A significant difference exists in the private and the public sector in the way in which people who access services are identified. The public and social services sector identifies people who access their services as clients, services users, constituents, or a range of other labels that suit their service type. In contrast the private and business sector are more likely to use the word customer.
Rather than just semantics, the use of language and identifying labels has an impact. There is an indication of passive vs. active in the use of the terms client and customer. A client is defined as “one that is under the protection of another: dependant” or “a person that is served by utilising the services of a social agency: welfare”. Alternatively a customer is defined as “someone that purchases commodity or service”. These definitions bring up a paternalistic role for the service and a passive role for the client. ‘Good clients’ are people who are often described as keeping their appointments; do what they are told to do; don’t complain; are motivated and responsive. In contrast, customer sparks a vision of an empowered active consumer and ‘good customers’ are thought of as people who spend money; come back; recommend the service to others and provide feedback.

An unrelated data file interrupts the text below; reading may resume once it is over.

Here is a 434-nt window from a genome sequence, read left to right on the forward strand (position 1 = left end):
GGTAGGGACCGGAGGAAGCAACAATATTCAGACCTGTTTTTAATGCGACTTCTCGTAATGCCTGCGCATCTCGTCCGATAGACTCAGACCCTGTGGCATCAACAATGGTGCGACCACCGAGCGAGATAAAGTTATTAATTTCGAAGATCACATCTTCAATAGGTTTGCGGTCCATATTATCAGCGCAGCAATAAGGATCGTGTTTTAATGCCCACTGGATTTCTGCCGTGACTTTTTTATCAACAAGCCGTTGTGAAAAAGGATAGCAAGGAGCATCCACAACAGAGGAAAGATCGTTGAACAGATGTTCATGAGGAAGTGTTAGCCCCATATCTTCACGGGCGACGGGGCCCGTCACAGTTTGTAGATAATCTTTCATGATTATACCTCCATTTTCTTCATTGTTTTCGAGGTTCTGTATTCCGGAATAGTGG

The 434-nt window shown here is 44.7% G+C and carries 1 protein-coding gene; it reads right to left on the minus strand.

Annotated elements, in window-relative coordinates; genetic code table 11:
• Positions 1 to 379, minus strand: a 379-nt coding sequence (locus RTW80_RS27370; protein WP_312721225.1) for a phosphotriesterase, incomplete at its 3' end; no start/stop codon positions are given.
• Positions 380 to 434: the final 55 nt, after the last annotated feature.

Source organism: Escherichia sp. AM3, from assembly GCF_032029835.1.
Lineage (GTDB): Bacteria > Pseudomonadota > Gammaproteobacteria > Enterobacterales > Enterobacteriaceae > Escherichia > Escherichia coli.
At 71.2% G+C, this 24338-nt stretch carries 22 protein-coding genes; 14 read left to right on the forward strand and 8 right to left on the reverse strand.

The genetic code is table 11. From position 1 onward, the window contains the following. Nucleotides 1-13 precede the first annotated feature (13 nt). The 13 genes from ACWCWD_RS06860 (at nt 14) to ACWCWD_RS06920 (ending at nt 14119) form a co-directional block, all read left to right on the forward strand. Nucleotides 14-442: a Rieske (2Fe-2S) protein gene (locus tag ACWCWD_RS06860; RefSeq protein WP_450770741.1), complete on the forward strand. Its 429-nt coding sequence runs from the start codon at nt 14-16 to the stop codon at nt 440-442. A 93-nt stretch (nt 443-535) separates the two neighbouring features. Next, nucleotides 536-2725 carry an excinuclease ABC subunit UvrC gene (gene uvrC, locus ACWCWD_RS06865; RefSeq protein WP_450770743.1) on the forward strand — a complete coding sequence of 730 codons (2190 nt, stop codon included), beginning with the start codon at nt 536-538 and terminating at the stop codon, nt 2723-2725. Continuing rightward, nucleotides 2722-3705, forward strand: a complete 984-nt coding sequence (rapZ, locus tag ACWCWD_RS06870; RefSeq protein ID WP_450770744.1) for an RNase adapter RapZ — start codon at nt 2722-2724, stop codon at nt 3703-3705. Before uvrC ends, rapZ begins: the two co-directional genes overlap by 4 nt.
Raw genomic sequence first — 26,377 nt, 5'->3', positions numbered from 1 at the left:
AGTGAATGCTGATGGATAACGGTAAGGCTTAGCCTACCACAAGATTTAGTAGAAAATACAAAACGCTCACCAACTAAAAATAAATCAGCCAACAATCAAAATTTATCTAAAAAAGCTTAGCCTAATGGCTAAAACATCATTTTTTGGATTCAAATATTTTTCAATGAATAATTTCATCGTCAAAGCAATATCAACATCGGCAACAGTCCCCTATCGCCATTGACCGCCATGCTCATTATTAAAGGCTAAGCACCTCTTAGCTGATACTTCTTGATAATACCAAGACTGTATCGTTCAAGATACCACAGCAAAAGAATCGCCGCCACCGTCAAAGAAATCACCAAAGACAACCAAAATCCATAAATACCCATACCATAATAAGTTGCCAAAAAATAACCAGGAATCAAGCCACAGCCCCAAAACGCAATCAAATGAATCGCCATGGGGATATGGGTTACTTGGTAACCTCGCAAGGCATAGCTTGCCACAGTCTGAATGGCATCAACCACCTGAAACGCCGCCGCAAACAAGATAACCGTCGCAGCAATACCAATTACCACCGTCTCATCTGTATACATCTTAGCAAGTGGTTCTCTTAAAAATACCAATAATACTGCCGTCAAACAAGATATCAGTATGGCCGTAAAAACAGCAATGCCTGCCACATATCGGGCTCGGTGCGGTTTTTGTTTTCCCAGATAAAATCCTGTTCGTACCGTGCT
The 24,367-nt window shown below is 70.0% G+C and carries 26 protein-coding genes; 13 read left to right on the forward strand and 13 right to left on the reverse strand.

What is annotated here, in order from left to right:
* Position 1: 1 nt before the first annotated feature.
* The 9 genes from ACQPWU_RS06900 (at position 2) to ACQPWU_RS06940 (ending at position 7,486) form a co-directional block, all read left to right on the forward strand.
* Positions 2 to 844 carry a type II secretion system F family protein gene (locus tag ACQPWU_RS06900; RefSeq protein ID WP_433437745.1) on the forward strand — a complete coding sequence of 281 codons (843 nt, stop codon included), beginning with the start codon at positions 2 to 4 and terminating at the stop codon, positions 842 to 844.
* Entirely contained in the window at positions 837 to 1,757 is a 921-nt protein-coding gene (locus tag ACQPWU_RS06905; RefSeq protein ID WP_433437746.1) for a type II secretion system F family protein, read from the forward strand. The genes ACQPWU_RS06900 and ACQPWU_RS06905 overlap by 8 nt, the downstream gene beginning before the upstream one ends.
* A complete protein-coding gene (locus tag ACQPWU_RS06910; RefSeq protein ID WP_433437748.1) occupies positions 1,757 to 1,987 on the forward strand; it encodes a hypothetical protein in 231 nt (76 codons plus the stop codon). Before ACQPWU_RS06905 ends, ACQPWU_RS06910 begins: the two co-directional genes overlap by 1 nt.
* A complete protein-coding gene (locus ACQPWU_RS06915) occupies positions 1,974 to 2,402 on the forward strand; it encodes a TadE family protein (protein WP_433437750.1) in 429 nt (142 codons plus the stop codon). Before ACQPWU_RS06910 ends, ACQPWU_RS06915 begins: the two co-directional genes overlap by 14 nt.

The language of client is sometimes seen as disempowered, dependant and paternalistic, while the language around customers paints a distinctly different picture. The language of customer portrays the image of a person actively seeking out products and services that they choose. However, in the social services sector, there are many situations in which the term customer can reference to situations of empowered choice that do not always reflect the reality of people using all types of services.
For example, young people in care are not empowered customers, nor are women and children escaping family violence, nor people with complex disabilities living in group homes. With so many people in the position of client, by no choice of their own, it is not a suitable label to describe people who have no choice in how or when, or even why, they receive services.
Even with services shifting their focus to suit an open market place in many parts of the sector, it is critical to acknowledge that the people who use services are often not acting in the same consumerist way in which they may purchase other services or items. The vast majority of people are instead disempowered and not actually ‘purchasing’ anything.
It’s important to note that the feedback from the sector on this issue was very clear that the term customer did not suit the majority of services. As such, this project uses the various terms used by services and the people using them to the various populations and contexts in which satisfaction is measured. In some instances people using public or social services may be more appropriately referred to as ‘consumers’, ‘users’, ‘citizens’ or ‘clients’ depending on the type of service being offered. As much as possible the term ‘people who use the service’ will be used as the default.